Go Pens! The Pens had been on a losing streak so we were a bit worried that we might actually lose to the Caps. Why worry? They didn’t show up.
Because Matt needs to protect his ankle, we sat in the handicapped section with the old folks. We had a great view. Unfortunately what we were watching was not good if you were a Caps fan. The poor guy sitting next to me was despondent by the end of the game.
Before the game we went to Graffiato for pizza. They make the second best pizza crust in the city. (Two Amys has the trophy.)
We have developed a passion for the mini chocolate cupcakes from Whole Foods. We are allowed to have one with afternoon coffee. They are called two-bite cupcakes. Nonsense. one bite will do. I have concluded that a cupcake is really nothing more than icing delivery vehicle. That is fine so long as you don’t over do it.
We have one bird feeder. Just one that I fill with hulled sunflower seeds because they do not leave a mess. Out here, we don’t get much in the way of junk birds. Very few starlings, no pigeons. We do have chickadees, juncos, bluejays, cardinals, Carolina wrens, titmice, robins, mourning doves, catbirds, various sparrows, and the red-tailed hawk that hunts the feeder. The largest seed consumer is not any of those birds however. It is the half-dozen squirrels that populate our yard. Squirrels are singularly clever and rarely daunted. I am not sure why the squirrel is not treated with more respect. BEcause they are the McGuyver of the animal kingdom. No matter where I put the feeder, they figure out a way to get to it. Hanging on sideways, upside down and sometimes by two little paws, they push their way into the small holes that grant access to the seeds. I decided to test their agility and cunning. I sprayed the feeder pole and the feeder with PAM cooking spray and waited. Matt got to see the hilarious moment when the squirrel tried to shimmy up the feeder pole only to slide down with a perplexed look of “what the…?” They soon figured out to avoid the pole. The feeder is about two feet from a high brick wall that anchors one end of our patio. It is probably about eight feet high. The next plan of attack was to jump from the wall onto the top of the feeder. But I had sprayed that with PAM too. The first few times any of them tried, they slipped off. Now the squirrel cleverness begins. The feeder is decorated with metal leaves that are not attached to but pressed against the sides of the feeder. One wily squirrel grabbed a leaf and pulled it out for something to latch on to. And it worked. With his little paws grasping the leaves, he turned himself sideways and dug in. The fact that they were slippery did not seem to matter because he was able to wrap his paw around the leaf, his claws clipped around the metal. When things like that happen, you just have to give them their due.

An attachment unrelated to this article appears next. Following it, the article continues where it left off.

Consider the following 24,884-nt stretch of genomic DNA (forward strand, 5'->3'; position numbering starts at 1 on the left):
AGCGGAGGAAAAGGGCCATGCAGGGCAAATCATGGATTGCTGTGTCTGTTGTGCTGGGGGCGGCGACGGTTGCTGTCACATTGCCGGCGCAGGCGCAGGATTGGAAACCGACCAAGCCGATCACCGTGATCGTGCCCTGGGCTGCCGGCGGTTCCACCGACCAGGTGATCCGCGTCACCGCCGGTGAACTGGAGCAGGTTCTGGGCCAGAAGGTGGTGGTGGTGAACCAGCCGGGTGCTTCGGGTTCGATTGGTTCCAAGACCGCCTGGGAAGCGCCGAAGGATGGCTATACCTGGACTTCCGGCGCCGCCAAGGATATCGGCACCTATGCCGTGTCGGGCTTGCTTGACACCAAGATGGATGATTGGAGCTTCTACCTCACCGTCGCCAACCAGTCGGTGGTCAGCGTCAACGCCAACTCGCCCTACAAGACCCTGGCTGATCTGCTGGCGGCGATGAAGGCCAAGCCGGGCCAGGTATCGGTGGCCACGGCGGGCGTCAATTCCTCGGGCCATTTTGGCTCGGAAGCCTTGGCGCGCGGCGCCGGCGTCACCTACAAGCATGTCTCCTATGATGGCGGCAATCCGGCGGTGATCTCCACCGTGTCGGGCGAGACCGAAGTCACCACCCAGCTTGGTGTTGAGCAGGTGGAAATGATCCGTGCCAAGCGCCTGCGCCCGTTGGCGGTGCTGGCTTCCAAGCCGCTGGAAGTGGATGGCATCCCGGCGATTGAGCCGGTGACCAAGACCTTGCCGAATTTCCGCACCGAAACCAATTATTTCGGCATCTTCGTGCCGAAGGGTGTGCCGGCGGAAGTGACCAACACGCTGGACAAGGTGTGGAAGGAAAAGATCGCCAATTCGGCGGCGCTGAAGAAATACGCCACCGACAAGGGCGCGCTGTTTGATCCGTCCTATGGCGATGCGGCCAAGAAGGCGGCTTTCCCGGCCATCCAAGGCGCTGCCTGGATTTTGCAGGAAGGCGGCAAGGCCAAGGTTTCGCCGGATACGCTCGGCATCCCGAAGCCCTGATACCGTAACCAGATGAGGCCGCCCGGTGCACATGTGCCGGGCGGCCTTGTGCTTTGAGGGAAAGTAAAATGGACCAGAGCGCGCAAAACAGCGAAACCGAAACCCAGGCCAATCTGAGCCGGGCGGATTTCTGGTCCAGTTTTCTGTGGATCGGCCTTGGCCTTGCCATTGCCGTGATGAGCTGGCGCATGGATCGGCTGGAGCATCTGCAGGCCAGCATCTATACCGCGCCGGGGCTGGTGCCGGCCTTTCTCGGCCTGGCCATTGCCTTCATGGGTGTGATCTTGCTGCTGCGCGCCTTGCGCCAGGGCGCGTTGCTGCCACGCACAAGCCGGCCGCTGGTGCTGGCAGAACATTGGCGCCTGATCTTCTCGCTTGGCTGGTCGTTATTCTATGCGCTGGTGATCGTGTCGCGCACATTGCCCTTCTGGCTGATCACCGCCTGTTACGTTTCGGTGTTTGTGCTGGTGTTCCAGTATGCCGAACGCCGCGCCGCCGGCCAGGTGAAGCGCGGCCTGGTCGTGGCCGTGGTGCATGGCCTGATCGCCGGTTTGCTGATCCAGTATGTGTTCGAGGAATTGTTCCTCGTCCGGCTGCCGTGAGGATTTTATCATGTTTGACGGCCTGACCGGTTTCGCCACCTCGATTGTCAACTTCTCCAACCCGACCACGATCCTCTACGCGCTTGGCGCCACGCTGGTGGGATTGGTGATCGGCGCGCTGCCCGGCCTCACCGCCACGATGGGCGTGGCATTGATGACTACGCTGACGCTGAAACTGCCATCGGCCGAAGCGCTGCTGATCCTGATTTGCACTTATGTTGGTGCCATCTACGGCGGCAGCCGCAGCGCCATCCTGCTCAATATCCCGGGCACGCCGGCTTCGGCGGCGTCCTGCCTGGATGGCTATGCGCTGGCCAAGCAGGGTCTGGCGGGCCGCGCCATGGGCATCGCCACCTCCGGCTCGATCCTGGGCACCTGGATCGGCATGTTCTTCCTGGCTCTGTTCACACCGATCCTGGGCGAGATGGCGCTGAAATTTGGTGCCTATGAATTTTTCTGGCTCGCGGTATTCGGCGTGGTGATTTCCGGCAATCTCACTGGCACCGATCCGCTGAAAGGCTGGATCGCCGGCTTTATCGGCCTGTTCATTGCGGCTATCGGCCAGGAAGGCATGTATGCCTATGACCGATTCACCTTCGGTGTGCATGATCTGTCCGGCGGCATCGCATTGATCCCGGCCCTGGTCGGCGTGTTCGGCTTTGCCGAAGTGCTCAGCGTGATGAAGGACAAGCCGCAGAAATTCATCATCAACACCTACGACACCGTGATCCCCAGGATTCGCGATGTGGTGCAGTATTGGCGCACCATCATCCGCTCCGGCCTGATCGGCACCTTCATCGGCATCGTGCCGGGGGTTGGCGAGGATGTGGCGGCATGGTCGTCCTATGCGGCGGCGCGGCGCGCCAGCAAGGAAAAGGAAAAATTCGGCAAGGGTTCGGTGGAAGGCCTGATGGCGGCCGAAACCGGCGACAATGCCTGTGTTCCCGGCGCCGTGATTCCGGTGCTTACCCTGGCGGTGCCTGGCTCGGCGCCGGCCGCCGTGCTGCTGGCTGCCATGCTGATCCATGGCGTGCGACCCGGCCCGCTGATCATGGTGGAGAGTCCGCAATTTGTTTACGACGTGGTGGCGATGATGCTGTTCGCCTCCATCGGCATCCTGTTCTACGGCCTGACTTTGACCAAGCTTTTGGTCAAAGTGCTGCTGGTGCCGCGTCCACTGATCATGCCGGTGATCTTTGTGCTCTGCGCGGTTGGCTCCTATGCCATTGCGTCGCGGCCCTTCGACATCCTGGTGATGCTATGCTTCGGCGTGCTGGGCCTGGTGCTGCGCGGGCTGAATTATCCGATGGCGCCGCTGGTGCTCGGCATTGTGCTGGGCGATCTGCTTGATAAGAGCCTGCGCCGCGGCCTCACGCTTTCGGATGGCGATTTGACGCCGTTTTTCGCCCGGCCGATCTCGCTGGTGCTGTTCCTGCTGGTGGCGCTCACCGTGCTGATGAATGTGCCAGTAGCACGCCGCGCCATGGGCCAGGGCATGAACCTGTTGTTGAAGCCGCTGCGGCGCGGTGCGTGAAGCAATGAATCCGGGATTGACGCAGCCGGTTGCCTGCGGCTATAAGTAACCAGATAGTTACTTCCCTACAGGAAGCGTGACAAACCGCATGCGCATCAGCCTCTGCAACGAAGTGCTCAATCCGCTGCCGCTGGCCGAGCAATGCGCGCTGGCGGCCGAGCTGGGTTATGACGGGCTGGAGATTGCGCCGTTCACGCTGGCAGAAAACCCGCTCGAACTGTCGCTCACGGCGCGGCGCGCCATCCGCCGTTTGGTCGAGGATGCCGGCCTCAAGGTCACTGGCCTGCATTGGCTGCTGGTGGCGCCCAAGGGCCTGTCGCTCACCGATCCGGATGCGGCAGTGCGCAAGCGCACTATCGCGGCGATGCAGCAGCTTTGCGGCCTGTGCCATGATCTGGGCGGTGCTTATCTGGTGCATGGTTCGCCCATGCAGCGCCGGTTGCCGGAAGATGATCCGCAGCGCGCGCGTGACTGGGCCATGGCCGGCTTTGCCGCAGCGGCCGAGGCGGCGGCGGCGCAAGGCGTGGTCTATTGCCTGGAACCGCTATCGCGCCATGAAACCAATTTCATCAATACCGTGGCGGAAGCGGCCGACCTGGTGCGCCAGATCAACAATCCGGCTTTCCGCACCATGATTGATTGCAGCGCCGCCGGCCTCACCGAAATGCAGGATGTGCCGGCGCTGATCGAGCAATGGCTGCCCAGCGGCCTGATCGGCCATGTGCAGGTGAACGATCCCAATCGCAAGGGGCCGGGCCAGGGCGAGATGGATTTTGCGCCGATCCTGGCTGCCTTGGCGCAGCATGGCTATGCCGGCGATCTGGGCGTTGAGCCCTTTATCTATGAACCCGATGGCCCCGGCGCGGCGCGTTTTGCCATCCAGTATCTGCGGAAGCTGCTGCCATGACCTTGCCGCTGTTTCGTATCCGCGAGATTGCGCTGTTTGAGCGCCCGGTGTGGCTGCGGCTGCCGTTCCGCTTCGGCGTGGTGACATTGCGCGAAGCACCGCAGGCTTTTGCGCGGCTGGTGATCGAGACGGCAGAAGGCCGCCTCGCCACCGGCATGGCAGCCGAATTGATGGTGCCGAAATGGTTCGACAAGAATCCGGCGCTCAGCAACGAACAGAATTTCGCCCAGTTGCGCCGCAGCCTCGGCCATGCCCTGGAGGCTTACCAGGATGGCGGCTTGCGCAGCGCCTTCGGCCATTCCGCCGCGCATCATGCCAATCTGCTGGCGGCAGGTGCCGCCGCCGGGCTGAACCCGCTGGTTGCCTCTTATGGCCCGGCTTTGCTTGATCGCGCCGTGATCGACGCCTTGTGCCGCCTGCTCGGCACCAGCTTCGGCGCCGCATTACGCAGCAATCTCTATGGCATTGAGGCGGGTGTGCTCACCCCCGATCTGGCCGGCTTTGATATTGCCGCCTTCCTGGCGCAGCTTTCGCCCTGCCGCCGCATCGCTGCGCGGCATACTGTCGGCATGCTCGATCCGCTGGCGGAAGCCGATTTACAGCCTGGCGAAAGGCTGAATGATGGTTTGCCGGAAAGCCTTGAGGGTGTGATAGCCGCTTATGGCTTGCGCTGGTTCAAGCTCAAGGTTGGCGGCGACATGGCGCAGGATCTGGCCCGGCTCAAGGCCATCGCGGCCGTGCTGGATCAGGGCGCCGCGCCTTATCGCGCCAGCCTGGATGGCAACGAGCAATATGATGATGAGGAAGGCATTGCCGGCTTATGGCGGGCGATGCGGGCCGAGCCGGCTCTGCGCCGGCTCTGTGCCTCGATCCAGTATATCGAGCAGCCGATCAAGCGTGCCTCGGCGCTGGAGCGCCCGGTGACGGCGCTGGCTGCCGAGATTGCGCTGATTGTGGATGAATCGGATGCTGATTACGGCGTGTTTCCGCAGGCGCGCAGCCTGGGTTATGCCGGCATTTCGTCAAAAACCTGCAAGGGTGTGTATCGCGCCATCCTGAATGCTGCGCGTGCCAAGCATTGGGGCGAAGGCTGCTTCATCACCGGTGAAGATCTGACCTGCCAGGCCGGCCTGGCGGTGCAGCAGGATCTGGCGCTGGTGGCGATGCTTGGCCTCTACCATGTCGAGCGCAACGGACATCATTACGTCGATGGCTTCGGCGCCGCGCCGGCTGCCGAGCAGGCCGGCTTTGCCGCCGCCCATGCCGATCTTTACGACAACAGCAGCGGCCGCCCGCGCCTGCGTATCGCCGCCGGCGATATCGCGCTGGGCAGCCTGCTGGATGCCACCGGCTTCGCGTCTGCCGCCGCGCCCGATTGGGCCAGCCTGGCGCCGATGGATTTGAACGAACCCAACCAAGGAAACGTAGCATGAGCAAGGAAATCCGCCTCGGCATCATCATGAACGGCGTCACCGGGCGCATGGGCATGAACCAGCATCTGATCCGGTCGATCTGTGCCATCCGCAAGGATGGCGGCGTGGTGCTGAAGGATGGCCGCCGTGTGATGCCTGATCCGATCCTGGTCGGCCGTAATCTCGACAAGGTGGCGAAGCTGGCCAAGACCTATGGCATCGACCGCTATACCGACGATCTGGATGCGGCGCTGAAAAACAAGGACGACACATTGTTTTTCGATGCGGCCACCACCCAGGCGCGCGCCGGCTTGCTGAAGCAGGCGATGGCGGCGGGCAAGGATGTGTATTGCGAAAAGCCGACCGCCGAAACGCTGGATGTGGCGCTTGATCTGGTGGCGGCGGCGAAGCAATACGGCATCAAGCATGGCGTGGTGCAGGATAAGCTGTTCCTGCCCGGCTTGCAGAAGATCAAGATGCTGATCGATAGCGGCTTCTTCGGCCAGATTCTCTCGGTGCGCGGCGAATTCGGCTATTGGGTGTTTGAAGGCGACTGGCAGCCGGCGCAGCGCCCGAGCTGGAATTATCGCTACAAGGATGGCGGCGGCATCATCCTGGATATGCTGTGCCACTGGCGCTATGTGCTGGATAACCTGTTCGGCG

Dinner: Lidia’s pork chops in caper sauce with potatoes and broccoli rabe.